Press Release

Time for Satyamev's results

16 September 2014

Star Plus' social issues show looks at ways to become a people's brand for the next set of viewers.

After Satyamev Jayate got interrupted at the beginning of this year by the general elections in April, it is now getting back on air with a new marketing pitch. Behind Star Plus' highlighting the impact on the social causes the show had taken up, lies an insight on its audience.
The second season of the social awareness show had gone off-air in March on a call that Star India CEO Uday Shankar had taken. He did not want to air it when the country was slated to go "through the single-most important democratic exercise" in April. However, he had also hinted at the need to avoid subjecting the audience to too many episodes at one go in quick succession, given their heavy and intense subjects.
Gayatri Yadav, executive vice-president (marketing & communications), Star India, says, "Over the last two and a half years, Satyamev Jayate has redefined the role of TV as a positive change agent. There has been a significant shift in attitude, perceptions, beliefs and behaviour. We felt that there is a need to share this impact."
But the need to talk about the effect, rather than just the causes, also springs from the fact that the show needs to keep scepticism, among the viewers, at bay. "Talking about the impact also breaks the audience's cynicism and demonstrate that change is possible and how it has shaped in their lives and society."
Earlier this year, the show had focused on taking its activism offline. Star Plus had put up 'Fikr Points' across cities, to remind people to pay the rickshaw-driver only by the metre in Delhi, buy a ticket for a local train ride in Mumbai etc. This time, viewers across Star India's channels have been seeing the host, actor Aamir Khan, in TVCs, narrating the success stories of initiatives taken by or featured in the show's earlier editions, for the past two weeks.
The impact angle is distilled in the tagline of Mumkin hai (it is possible). Yadav says that talking about actual results that can be linked to the show makes the audience more sticky. "It has a big pay-off or gratification for the viewers for their time, energy and the emotions invested in the show; it helps in renewing their commitment to the show", she says.
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While the first tranche of the second season of Satyamev had a promo depicting how social media, accessed through smartphones, can become a significant driver of change, this year the second screen will have a bigger role to play.
The viewers will get a chance to interact with the host, real time, via the digital medium. This extension, called 'SMJ Live', would be an hour-long live show that will follow the recorded episode. Khan would be interacting with people from all over the country.
"This was based on feedback that our viewers wished to interact and have their voice heard. Digital will be a key medium for this, where people can ask questions, share their views through social media and this will be broadcast live on Star Plus. 'SMJ Live' is one more step in taking the show closer to viewers and making it a people's brand," says Yadav.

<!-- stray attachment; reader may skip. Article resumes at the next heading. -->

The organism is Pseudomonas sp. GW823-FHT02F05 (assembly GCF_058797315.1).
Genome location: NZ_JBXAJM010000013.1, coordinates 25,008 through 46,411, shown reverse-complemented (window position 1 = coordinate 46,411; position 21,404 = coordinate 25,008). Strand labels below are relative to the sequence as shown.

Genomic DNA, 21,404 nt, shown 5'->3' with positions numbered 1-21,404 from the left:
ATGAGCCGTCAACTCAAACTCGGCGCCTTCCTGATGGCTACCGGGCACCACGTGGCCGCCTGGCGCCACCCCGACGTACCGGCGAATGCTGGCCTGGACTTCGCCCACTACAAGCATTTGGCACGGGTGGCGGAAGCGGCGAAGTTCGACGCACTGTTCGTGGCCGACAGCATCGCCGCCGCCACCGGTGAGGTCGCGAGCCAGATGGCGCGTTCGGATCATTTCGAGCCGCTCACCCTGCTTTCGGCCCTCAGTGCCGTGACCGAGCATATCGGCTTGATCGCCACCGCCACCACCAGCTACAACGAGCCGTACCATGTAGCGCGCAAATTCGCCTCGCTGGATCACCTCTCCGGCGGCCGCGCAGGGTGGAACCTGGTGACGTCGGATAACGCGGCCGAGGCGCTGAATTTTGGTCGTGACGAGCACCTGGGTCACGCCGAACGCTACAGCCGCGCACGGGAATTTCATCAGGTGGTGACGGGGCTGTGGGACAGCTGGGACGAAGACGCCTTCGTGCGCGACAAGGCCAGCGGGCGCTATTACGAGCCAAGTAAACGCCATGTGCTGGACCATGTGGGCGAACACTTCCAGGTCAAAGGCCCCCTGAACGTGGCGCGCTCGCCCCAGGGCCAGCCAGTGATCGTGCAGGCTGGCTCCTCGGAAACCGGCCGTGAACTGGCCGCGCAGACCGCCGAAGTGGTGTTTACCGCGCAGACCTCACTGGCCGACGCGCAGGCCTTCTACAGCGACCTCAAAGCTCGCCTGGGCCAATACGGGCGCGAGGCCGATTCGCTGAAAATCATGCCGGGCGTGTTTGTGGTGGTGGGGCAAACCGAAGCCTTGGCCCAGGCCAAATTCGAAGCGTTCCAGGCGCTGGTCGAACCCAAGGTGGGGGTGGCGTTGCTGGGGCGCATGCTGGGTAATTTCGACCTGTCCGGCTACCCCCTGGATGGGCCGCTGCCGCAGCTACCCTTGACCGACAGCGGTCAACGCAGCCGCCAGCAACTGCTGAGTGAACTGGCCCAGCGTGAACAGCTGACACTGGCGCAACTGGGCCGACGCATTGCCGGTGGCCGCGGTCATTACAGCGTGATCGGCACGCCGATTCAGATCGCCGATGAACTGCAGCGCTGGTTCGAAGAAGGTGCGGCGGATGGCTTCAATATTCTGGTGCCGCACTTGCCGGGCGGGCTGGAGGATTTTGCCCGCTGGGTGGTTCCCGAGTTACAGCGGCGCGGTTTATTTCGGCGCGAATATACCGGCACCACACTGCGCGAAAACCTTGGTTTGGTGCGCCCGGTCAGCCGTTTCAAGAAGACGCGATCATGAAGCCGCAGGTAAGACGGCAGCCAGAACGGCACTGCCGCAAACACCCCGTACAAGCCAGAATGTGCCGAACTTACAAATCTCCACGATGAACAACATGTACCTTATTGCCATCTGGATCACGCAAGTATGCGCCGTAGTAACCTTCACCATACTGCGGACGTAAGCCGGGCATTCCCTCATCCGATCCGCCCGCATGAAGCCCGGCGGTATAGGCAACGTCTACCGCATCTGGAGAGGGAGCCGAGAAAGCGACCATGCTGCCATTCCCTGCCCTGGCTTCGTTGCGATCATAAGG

A marketing executive from a rival channel, says that engagement initiatives for such a show are very important. "When the content of the show is more serious in tone, you need to make it all the more interactive. Moreover, the channel can capitalise on Aamir's celeb pull to make the live interaction be more popular." While Sony's Kaun Banega Crorepati has a live phone-in jackpot round for the TV audience conducted by Amitabh Bachchan, Colors' Bigg Boss had a 'Caller of the day' round last year, where a viewer could talk to Salman Khan and ask a question of the participants.
Since its inception, Satyamev has had a strong presence on digital, with over 1 billion online impressions across platforms. Star Plus launched the promo with the Twitter "Flock To Unlock" initiative, sending it out to all the people who flocked to use the hashtag #Mumkinhai.
Continuing from the March airing, Airtel is the title sponsor for the show, while Axis Bank is the 'powered by' sponsor. Satyamev will also be continuing its association with Nita Ambani's Reliance Foundation.
Media planners peg the cost of sponsorship at Rs 18-20 crore for Airtel and Rs 13-15 crore for Axis Bank, while the spot rates are in the range of Rs 9 to 11 lakh for ten seconds.
However, the show will have to deal with a slide (albeit marginal) in ratings over the last few episodes. Experts say it is because of the heavy topics in a format that has been repeated for two seasons in a row. The first season's average TVR was 2.45 over 14 episodes (which was formidable for a Sunday morning show). The March airing had seen 6-6.4 million viewers per episode, which was lower than the second season's launch episode, according to media planners. The two however are not comparable as TAM changed the metric of measurement last year. In the same unit, Bigg Boss clocked 5.5 million viewers in prime-time, for seven days in 2013, while KBC 3.8 million this year.
Star Plus is hoping, then, that the offline results will spur an on-air uptick too.
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